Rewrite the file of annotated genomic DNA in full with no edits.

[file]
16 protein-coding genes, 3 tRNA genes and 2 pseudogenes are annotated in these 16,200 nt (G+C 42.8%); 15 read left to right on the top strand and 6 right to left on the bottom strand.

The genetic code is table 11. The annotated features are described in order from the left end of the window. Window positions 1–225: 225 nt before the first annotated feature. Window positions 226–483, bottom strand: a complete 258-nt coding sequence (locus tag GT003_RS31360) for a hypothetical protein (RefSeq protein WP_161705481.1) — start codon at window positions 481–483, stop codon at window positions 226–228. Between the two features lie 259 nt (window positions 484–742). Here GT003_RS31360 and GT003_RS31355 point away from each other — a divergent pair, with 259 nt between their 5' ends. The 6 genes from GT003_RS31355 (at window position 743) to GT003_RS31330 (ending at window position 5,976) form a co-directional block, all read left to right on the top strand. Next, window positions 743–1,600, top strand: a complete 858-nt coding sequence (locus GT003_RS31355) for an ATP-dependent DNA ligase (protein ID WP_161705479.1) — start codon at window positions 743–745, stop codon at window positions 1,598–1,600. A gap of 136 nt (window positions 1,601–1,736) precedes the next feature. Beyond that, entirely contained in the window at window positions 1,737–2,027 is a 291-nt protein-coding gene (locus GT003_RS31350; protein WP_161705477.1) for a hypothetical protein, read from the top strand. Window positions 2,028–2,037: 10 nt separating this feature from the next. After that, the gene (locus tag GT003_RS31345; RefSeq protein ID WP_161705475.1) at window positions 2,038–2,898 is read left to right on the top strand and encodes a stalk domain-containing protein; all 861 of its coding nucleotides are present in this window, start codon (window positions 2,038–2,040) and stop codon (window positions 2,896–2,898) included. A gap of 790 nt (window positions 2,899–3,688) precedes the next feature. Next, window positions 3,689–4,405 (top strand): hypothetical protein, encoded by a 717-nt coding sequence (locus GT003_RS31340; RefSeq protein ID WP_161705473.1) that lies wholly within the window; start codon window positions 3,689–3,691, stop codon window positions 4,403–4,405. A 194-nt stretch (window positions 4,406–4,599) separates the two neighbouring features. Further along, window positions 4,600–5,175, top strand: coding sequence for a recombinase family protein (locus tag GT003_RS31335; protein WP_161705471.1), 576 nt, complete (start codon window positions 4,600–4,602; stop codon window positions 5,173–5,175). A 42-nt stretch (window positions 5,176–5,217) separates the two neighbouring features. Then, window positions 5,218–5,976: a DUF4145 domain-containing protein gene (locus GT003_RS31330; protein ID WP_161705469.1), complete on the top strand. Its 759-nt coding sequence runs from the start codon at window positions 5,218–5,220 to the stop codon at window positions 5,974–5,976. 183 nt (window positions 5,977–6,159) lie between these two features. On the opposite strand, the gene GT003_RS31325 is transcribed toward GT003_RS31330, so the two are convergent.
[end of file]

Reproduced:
16 protein-coding genes, 3 tRNA genes and 2 pseudogenes are annotated in these 16,200 nt (G+C 42.8%); 15 read left to right on the top strand and 6 right to left on the bottom strand.

The genetic code is table 11. The annotated features are described in order from the left end of the window. Window positions 1–225: 225 nt before the first annotated feature. Window positions 226–483, bottom strand: a complete 258-nt coding sequence (locus tag GT003_RS31360) for a hypothetical protein (RefSeq protein WP_161705481.1) — start codon at window positions 481–483, stop codon at window positions 226–228. Between the two features lie 259 nt (window positions 484–742). Here GT003_RS31360 and GT003_RS31355 point away from each other — a divergent pair, with 259 nt between their 5' ends. The 6 genes from GT003_RS31355 (at window position 743) to GT003_RS31330 (ending at window position 5,976) form a co-directional block, all read left to right on the top strand. Next, window positions 743–1,600, top strand: a complete 858-nt coding sequence (locus GT003_RS31355) for an ATP-dependent DNA ligase (protein ID WP_161705479.1) — start codon at window positions 743–745, stop codon at window positions 1,598–1,600. A gap of 136 nt (window positions 1,601–1,736) precedes the next feature. Beyond that, entirely contained in the window at window positions 1,737–2,027 is a 291-nt protein-coding gene (locus GT003_RS31350; protein WP_161705477.1) for a hypothetical protein, read from the top strand. Window positions 2,028–2,037: 10 nt separating this feature from the next. After that, the gene (locus tag GT003_RS31345; RefSeq protein ID WP_161705475.1) at window positions 2,038–2,898 is read left to right on the top strand and encodes a stalk domain-containing protein; all 861 of its coding nucleotides are present in this window, start codon (window positions 2,038–2,040) and stop codon (window positions 2,896–2,898) included. A gap of 790 nt (window positions 2,899–3,688) precedes the next feature. Next, window positions 3,689–4,405 (top strand): hypothetical protein, encoded by a 717-nt coding sequence (locus GT003_RS31340; RefSeq protein ID WP_161705473.1) that lies wholly within the window; start codon window positions 3,689–3,691, stop codon window positions 4,403–4,405. A 194-nt stretch (window positions 4,406–4,599) separates the two neighbouring features. Further along, window positions 4,600–5,175, top strand: coding sequence for a recombinase family protein (locus tag GT003_RS31335; protein WP_161705471.1), 576 nt, complete (start codon window positions 4,600–4,602; stop codon window positions 5,173–5,175). A 42-nt stretch (window positions 5,176–5,217) separates the two neighbouring features. Then, window positions 5,218–5,976: a DUF4145 domain-containing protein gene (locus GT003_RS31330; protein ID WP_161705469.1), complete on the top strand. Its 759-nt coding sequence runs from the start codon at window positions 5,218–5,220 to the stop codon at window positions 5,974–5,976. 183 nt (window positions 5,977–6,159) lie between these two features. On the opposite strand, the gene GT003_RS31325 is transcribed toward GT003_RS31330, so the two are convergent.